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In Re: Camden Police Cases City of Camden v. State National Insurance Company


September 24, 2012


The opinion of the court was delivered by: Joel Schneider United States Magistrate Judge

[C.A. No. 11-1315, Docs. No. 138, 142] [C.A. No. 11-5827, Doc. No. 25]


This matter is before the Court on movants' motions to intervene in the insurance coverage declaratory judgment action the City of Camden ("Camden") filed against its insurer.*fn1 For the reasons to be discussed, movants' motions are DENIED.*fn2


This litigation concerns the consolidated "Camden Police Cases."*fn3 Starting in 2009 approximately 68 plaintiffs filed separate complaints against Camden and individual police officers alleging claims under 42 U.S.C. §1983 for the violation of their civil rights. The common thread in the cases is plaintiffs' contention, inter alia, that the police officer defendants falsified their police reports, planted evidence and testified falsely under oath. Plaintiffs allege Camden and its police department acted deliberately indifferent to their rights and facilitated and tolerated the illegal acts of its police officers. Four former police officers have either been convicted or pled guilty to related criminal charges. Most if not all of the 68 plaintiffs were released from jail as a result of the police officers' criminal conduct. One defendant was recently sentenced to ten (10) years in prison. The three other defendants are awaiting sentencing.

After the individual cases were filed Camden filed its complaint against State National. (C.A. No. 11-5837).*fn4 The case was removed to federal court on October 6, 2011. Camden is seeking a declaratory judgment that State National owes it a defense and/or indemnification for the claims in the Camden Police Cases. State National has denied coverage.

The present motion is before the Court on certain plaintiffs' request to intervene in Camden's coverage action.*fn5 State National opposes the motion. Movants argue they have an important interest in the coverage case because its outcome will determine the extent of the City's available insurance coverage. (Brief of Whitley and Graham ("Brief"), Doc. No. 34 at 2-3). They argue the coverage lawsuit "may determine what funds are available to pay whatever judgments [against Camden] are eventually entered, and practically speaking, what funds are potentially available should the parties be able to forge a settlement prior to trial." Id.*fn6 In opposition State National argues, inter alia, movants do not satisfy the criteria under Rule 24 to intervene as of right and permissive intervention should be denied. It argues intervention as of right should be denied because the movants' economic or contingent interest in its policies does not support intervention under Rule 24(a)(2). State National also argues movants are "strangers" to its insurance contract and the movants' interests are adequately protected by Camden. State National argues permissive intervention should be denied based on controlling Third Circuit case law, there are no common issues of law or fact, and intervention will delay the proceedings and prejudice the parties.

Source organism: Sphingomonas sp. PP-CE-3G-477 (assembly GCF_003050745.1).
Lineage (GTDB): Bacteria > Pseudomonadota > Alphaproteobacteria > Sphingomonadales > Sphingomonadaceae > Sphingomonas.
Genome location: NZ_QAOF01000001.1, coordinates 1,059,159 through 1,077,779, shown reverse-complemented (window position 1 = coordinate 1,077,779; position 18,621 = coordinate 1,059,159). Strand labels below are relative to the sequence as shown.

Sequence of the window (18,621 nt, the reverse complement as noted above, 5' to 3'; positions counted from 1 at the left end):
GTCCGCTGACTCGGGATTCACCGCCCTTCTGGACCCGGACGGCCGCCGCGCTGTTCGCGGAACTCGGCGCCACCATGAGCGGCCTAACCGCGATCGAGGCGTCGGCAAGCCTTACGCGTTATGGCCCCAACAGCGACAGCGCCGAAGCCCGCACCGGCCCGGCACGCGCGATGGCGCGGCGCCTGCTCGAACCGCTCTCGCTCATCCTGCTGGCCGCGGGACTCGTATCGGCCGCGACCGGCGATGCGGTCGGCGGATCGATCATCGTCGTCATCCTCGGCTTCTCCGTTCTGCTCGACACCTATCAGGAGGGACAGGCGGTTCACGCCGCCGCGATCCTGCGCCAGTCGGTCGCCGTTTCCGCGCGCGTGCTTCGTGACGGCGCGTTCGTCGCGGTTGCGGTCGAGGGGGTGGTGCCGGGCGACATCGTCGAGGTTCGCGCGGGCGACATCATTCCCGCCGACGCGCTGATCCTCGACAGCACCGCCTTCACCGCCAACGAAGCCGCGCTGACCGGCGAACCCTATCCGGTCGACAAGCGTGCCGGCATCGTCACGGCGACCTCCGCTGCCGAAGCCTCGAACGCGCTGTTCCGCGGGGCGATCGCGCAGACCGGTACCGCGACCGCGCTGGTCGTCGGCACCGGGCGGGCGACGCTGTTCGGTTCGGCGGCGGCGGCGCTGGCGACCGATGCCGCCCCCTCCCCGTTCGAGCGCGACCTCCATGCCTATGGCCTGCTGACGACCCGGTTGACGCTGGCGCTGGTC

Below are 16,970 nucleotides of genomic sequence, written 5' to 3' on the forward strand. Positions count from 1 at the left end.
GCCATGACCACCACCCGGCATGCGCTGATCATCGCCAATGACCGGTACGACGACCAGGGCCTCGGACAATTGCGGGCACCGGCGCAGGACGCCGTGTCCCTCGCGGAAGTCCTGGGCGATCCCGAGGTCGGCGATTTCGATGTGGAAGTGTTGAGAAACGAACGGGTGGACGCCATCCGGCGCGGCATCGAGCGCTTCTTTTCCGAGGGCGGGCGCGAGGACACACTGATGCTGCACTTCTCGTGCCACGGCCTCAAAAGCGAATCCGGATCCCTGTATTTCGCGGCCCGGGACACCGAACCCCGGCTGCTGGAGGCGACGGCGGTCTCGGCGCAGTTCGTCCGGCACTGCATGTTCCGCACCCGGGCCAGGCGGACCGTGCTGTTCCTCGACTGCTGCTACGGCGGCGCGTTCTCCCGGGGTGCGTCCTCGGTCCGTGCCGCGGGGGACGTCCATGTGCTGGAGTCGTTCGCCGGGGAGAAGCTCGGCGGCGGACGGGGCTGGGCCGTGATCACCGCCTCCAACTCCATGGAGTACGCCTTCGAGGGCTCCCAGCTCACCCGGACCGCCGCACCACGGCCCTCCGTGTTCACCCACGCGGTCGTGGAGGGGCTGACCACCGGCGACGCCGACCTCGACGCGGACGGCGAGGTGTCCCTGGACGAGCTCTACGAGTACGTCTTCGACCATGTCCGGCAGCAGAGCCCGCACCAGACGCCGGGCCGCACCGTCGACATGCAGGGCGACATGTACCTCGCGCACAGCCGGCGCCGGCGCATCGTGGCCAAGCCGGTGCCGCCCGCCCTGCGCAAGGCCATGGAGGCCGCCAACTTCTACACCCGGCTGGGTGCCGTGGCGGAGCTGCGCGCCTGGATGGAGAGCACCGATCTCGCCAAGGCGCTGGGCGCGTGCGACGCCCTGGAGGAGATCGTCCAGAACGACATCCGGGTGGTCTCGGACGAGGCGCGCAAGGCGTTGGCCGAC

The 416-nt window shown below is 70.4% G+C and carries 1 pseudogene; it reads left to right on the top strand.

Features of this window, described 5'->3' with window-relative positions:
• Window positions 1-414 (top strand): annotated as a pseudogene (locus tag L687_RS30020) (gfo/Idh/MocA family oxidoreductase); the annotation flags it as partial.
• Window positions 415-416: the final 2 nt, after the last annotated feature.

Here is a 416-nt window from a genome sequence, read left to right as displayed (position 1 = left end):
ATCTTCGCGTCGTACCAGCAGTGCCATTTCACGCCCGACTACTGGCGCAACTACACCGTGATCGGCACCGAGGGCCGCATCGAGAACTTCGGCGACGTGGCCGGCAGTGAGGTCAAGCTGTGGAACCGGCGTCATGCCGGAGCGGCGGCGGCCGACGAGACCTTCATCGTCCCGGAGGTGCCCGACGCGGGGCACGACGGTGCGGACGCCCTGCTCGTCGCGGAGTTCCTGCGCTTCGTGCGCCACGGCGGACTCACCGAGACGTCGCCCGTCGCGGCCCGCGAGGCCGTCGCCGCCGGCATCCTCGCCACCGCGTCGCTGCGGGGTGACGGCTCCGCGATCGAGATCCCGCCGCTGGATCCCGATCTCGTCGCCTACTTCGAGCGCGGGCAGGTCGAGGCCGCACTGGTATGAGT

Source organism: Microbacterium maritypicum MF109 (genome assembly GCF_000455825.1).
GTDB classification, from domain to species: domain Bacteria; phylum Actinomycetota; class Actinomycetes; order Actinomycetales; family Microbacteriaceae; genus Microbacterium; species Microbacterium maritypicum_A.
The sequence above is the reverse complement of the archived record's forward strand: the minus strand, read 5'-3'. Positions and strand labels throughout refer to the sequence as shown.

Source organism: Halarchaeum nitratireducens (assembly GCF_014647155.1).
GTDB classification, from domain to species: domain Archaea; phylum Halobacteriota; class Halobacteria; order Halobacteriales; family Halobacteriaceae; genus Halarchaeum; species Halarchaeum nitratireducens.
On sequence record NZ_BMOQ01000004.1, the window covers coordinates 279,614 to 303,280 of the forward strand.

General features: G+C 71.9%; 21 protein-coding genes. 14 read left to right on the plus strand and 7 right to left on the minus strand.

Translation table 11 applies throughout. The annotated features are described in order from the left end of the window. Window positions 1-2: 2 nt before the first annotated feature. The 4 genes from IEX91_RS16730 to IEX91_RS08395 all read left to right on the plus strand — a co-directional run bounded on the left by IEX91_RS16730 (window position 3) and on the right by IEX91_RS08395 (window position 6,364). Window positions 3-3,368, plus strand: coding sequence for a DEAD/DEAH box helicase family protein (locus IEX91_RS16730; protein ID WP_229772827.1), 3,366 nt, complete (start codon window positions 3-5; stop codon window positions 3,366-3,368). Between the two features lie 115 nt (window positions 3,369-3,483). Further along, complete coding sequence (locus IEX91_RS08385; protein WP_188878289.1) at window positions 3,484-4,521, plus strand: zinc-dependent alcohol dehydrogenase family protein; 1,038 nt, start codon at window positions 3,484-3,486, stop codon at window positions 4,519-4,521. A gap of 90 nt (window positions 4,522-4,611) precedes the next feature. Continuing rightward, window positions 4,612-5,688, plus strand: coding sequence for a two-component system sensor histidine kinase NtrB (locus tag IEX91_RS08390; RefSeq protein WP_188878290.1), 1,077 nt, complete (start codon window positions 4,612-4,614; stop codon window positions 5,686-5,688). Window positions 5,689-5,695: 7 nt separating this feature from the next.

Intervention is a method of joinder, and is governed by Federal Rule of Civil Procedure 24.*fn7 Movants seek intervention as of right pursuant to Rule 24(a) and permissive intervention pursuant to Rule 24(b). A party may intervene as of right if a federal statute gives him or her an unconditional right to intervene. Rule 24(a)(1). Aside from the Federal Declaratory Judgment Act, 28 U.S.C. § 2201, which does not give movants a right to intervene here, movants do not cite any applicable statute giving them a right to intervene.*fn8 (See Movants' Brief at 1-2, C.A. No. 11-5827, Doc. No. 25). Alternatively, a Court must grant intervention as of right when a prospective intervenor demonstrates:

1) a timely application for leave to intervene, 2) a sufficient interest in the underlying litigation, 3) a threat that the interest will be impaired or affected by the disposition of the underlying action, and 4) that the existing parties to the action do not adequately represent the prospective intervenor's interests.

Treesdale, 419 F.3d at 220 (citation omitted); see also Fed. R. Civ. P. 24(a)(2). Although a party seeking intervention must meet all four requirements, "a very strong showing that one of the requirements is met may result in a lesser showing of another requirement." Harris v. Pernsley, 820 F.2d 592, 596 n. 6 (3d. Cir. 1987); Gen. Star Indem. Co. v. Virgin Islands Port Auth., 224 F.R.D. 372, 375 n.4 (D.V.I. 2004).